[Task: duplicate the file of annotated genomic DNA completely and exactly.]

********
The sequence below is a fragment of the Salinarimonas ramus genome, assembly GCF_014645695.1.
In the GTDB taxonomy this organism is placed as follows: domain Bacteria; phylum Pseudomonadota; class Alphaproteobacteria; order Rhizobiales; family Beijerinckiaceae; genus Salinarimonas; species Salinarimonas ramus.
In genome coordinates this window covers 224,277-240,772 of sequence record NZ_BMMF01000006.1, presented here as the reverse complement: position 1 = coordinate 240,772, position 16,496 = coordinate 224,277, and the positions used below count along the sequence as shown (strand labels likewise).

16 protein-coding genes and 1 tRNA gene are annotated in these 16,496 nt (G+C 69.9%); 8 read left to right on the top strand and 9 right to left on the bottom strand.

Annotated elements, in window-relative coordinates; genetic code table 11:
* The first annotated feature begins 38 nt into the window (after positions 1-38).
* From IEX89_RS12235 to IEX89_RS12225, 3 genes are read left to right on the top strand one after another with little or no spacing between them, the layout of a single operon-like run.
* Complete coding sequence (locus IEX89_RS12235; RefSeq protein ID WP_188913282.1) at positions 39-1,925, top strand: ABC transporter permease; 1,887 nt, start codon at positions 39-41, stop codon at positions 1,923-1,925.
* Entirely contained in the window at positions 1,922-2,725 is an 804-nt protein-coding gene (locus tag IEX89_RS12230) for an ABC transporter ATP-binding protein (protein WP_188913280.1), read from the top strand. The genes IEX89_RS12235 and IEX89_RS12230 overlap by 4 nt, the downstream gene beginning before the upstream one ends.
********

The sequence below is a fragment of the Salinarimonas ramus genome, assembly GCF_014645695.1.
In the GTDB taxonomy this organism is placed as follows: domain Bacteria; phylum Pseudomonadota; class Alphaproteobacteria; order Rhizobiales; family Beijerinckiaceae; genus Salinarimonas; species Salinarimonas ramus.
In genome coordinates this window covers 224,277-240,772 of sequence record NZ_BMMF01000006.1, presented here as the reverse complement: position 1 = coordinate 240,772, position 16,496 = coordinate 224,277, and the positions used below count along the sequence as shown (strand labels likewise).

16 protein-coding genes and 1 tRNA gene are annotated in these 16,496 nt (G+C 69.9%); 8 read left to right on the top strand and 9 right to left on the bottom strand.

Annotated elements, in window-relative coordinates; genetic code table 11:
* The first annotated feature begins 38 nt into the window (after positions 1-38).
* From IEX89_RS12235 to IEX89_RS12225, 3 genes are read left to right on the top strand one after another with little or no spacing between them, the layout of a single operon-like run.
* Complete coding sequence (locus IEX89_RS12235; RefSeq protein ID WP_188913282.1) at positions 39-1,925, top strand: ABC transporter permease; 1,887 nt, start codon at positions 39-41, stop codon at positions 1,923-1,925.
* Entirely contained in the window at positions 1,922-2,725 is an 804-nt protein-coding gene (locus tag IEX89_RS12230) for an ABC transporter ATP-binding protein (protein WP_188913280.1), read from the top strand. The genes IEX89_RS12235 and IEX89_RS12230 overlap by 4 nt, the downstream gene beginning before the upstream one ends.